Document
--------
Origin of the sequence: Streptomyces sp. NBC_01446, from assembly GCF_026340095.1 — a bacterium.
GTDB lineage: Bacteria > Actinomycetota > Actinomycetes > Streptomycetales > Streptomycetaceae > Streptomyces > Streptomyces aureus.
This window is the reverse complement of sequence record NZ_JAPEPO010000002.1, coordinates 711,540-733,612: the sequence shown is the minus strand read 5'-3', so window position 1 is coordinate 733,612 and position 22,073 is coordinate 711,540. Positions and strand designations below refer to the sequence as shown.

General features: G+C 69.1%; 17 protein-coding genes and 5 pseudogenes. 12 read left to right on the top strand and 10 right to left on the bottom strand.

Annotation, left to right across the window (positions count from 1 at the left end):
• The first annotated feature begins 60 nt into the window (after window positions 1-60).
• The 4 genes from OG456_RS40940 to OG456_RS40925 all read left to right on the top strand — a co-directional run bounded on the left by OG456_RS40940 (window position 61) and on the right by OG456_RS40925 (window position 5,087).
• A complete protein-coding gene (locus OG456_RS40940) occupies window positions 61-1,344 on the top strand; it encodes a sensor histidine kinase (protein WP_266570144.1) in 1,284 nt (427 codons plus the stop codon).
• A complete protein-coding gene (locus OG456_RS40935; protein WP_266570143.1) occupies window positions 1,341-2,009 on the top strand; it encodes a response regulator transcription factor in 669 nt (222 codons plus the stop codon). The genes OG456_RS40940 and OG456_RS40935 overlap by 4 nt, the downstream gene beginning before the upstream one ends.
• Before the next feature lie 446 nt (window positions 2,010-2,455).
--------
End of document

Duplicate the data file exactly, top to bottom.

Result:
Origin of the sequence: Streptomyces sp. NBC_01446, from assembly GCF_026340095.1 — a bacterium.
GTDB lineage: Bacteria > Actinomycetota > Actinomycetes > Streptomycetales > Streptomycetaceae > Streptomyces > Streptomyces aureus.
This window is the reverse complement of sequence record NZ_JAPEPO010000002.1, coordinates 711,540-733,612: the sequence shown is the minus strand read 5'-3', so window position 1 is coordinate 733,612 and position 22,073 is coordinate 711,540. Positions and strand designations below refer to the sequence as shown.

General features: G+C 69.1%; 17 protein-coding genes and 5 pseudogenes. 12 read left to right on the top strand and 10 right to left on the bottom strand.

Annotation, left to right across the window (positions count from 1 at the left end):
• The first annotated feature begins 60 nt into the window (after window positions 1-60).
• The 4 genes from OG456_RS40940 to OG456_RS40925 all read left to right on the top strand — a co-directional run bounded on the left by OG456_RS40940 (window position 61) and on the right by OG456_RS40925 (window position 5,087).
• A complete protein-coding gene (locus OG456_RS40940) occupies window positions 61-1,344 on the top strand; it encodes a sensor histidine kinase (protein WP_266570144.1) in 1,284 nt (427 codons plus the stop codon).
• A complete protein-coding gene (locus OG456_RS40935; protein WP_266570143.1) occupies window positions 1,341-2,009 on the top strand; it encodes a response regulator transcription factor in 669 nt (222 codons plus the stop codon). The genes OG456_RS40940 and OG456_RS40935 overlap by 4 nt, the downstream gene beginning before the upstream one ends.
• Before the next feature lie 446 nt (window positions 2,010-2,455).